S2E7: Interview with Mike Luca, Economist and Professor, Harvard
On the tech industry, economics and more
In this week's episode of the Mixtape with Scott, I interviewed Mike Luca, the Lee J. Styslinger III Associate Professor of Business Administration at Harvard Business School. Mike studies a variety of topics of high relevance to the underlying economic organization of the online sector, such as the design of online platforms, applied causal inference and data science. More to the point, his research helps organizations consume data or all types and produce insights that help them become more informed and about managerial obstacles and solutions. He is also the coauthor of "The Power of Experiments: Decision-Making in a Data Driven World" with Max Bazerman.
This is part of my longer series on what I’m calling "economists in tech", which includes my interviews with:
Susan Athey (first chief economist at Microsoft, John Bates Clark award winner, and much more)
Michael Schwarz (current Microsoft chief economist),
John List (former chief economists at Uber and Lyft),
Kyle Kretschman (Head of Economics at Spotify),
Ronnie Kohavi (computer scientist with a long career in tech spanning decades, early promoter of A/B testing)
This series is, I hope, particularly relevant to those PhD economists and adjacent workers, like data scientists and machine learners, within tech, but also those outside of tech wanting to learn more about the long story of the demand for and supply of PhD economists in tech — which I consider to be the result of a very disruptive, particularly important, technological shift that increased the value of the work that PhD economists do and can do, causing a long march of PhD economists into industry (which is likely to continue growing for a while). Which is itself part of my long term project to collect interviews that when pieced together in the longrun help tell at least a small sliver of the oral history of the last 50 years of economists across many disciplines, many parts of the world, many types of work, many departments, and beneath many influential watershed people and movements that I consider to be particularly interesting (to me).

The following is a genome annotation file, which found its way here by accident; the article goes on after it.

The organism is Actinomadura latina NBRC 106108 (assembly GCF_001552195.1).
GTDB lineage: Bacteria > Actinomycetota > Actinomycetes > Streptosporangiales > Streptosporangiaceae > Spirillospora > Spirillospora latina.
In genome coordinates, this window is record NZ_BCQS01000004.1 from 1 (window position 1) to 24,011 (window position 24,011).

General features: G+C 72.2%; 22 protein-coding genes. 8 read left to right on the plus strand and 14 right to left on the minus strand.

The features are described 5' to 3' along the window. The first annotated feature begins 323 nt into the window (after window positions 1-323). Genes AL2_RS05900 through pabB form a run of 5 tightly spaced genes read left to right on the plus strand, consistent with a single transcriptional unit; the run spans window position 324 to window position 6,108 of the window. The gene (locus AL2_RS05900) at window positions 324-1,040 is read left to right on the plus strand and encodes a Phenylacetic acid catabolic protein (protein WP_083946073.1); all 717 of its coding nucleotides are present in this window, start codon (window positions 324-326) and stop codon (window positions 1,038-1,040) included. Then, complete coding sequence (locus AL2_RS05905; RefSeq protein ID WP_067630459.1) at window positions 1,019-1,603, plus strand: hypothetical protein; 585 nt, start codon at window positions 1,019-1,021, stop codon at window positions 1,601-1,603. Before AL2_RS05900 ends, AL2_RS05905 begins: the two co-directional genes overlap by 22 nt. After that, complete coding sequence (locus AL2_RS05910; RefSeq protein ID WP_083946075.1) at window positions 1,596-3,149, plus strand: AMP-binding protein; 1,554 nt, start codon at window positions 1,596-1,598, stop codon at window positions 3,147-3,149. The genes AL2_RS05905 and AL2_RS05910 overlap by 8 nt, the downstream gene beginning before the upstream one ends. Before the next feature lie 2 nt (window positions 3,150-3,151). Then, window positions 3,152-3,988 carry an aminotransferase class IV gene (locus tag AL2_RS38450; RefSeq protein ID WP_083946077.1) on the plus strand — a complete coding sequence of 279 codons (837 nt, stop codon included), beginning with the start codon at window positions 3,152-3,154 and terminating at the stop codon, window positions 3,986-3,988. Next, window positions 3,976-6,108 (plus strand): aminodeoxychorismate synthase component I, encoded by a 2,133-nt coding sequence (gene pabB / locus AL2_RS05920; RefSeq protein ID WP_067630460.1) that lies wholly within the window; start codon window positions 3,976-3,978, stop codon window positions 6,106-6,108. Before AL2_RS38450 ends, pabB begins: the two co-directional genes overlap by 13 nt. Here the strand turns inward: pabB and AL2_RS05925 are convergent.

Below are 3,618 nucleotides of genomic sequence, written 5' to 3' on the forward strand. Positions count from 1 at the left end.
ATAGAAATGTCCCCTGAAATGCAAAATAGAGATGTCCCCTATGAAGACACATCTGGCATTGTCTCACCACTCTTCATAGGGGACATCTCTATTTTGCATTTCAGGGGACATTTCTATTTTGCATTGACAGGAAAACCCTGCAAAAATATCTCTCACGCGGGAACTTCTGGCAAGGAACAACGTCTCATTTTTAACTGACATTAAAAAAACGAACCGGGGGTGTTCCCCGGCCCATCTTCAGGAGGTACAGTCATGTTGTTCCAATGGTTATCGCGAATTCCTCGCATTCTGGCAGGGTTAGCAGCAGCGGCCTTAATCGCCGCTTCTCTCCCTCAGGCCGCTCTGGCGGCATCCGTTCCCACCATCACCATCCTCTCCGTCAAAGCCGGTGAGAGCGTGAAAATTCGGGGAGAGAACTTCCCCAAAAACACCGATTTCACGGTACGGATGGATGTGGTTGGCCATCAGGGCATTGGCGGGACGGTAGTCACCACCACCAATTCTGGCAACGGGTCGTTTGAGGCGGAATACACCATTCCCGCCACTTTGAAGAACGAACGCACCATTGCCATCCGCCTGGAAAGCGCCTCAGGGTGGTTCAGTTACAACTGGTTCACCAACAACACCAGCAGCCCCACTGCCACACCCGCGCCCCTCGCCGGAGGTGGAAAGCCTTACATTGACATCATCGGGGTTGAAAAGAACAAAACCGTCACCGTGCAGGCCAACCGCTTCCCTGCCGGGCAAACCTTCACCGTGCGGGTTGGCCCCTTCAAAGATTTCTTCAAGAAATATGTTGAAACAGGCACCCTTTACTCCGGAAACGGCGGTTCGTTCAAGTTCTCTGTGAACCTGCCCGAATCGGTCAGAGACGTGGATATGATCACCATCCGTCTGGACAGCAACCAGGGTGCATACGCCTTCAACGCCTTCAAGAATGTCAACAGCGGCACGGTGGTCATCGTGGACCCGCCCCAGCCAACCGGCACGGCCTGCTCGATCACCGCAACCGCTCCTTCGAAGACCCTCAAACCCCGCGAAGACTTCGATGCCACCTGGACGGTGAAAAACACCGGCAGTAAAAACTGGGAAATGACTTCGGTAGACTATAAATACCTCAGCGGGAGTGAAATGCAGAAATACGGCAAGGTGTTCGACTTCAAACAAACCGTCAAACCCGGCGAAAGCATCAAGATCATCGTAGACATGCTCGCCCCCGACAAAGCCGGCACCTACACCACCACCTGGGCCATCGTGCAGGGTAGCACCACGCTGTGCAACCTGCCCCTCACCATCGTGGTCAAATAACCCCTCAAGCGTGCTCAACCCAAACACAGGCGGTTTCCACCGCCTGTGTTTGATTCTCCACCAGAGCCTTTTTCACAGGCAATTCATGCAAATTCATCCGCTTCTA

But in many ways, the oral history element, while meaningful to me, is also a convenient hook for me to listen to and help broadcast the personal stories of real people. Real people matter, and their stories matter, not because of how they connect to some larger thing, but as people in and of themselves. And as I say often at the start of each podcast, I am firmly in the camp of those who believe that we navigate our own historical lives through stories, and for many of us, that includes the personal stories of others. These stories, as I call them, function as models that help us understand ourselves as well as compasses as we try to plot out where we are in our journeys, and inform our decision making under uncertainty as we try to navigate our lives in a way that is consistent with our values and help us find our place in society.
So thanks for tuning in! I hope you find this interview with Mike illuminating.
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Opening music by Wes Cunningham.